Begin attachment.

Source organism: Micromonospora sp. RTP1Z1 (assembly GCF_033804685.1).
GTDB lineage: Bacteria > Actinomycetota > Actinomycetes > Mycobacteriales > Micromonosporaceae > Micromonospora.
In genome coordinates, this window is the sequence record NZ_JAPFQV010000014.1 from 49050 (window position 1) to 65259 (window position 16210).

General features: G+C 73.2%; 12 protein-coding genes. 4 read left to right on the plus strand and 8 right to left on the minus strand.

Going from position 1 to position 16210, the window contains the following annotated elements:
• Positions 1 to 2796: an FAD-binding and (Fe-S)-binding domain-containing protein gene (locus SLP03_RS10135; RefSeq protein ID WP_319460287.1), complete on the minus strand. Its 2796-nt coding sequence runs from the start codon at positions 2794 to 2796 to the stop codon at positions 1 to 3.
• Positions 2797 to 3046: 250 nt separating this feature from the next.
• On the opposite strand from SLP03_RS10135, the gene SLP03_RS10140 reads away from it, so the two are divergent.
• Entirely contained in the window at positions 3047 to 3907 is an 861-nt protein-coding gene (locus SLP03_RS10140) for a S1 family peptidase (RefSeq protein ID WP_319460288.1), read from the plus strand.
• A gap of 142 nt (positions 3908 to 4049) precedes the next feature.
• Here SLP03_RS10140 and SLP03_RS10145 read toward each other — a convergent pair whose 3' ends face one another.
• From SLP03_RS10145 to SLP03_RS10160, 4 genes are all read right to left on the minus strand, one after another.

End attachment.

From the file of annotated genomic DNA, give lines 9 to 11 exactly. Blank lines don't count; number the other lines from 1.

• Entirely contained in the window at positions 3047 to 3907 is an 861-nt protein-coding gene (locus SLP03_RS10140) for a S1 family peptidase (RefSeq protein ID WP_319460288.1), read from the plus strand.
• A gap of 142 nt (positions 3908 to 4049) precedes the next feature.
• Here SLP03_RS10140 and SLP03_RS10145 read toward each other — a convergent pair whose 3' ends face one another.